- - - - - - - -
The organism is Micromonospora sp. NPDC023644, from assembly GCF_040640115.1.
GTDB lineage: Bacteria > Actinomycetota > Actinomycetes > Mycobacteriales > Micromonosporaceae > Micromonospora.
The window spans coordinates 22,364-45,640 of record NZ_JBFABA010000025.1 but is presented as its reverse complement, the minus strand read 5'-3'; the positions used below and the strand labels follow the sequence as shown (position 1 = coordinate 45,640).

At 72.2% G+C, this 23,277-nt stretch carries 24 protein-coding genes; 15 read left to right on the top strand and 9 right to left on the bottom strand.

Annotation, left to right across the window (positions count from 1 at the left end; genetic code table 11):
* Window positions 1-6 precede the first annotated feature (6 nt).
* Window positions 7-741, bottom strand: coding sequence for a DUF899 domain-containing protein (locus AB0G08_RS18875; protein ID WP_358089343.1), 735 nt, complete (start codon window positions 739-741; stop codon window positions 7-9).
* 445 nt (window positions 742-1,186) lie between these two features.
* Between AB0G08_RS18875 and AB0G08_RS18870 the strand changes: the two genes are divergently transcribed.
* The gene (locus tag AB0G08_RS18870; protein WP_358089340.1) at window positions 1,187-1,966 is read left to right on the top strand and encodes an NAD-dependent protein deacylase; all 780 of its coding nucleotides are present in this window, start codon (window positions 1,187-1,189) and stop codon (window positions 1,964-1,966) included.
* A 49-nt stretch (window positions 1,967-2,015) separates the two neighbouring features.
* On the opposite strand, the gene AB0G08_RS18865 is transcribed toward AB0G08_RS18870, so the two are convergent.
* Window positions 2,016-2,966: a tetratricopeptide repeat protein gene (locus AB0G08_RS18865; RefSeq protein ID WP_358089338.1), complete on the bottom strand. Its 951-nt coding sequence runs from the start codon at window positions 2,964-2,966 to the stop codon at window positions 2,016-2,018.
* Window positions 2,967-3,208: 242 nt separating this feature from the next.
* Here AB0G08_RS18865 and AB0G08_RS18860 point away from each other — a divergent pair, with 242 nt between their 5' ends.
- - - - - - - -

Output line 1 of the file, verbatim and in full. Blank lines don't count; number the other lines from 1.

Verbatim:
The organism is Micromonospora sp. NPDC023644, from assembly GCF_040640115.1.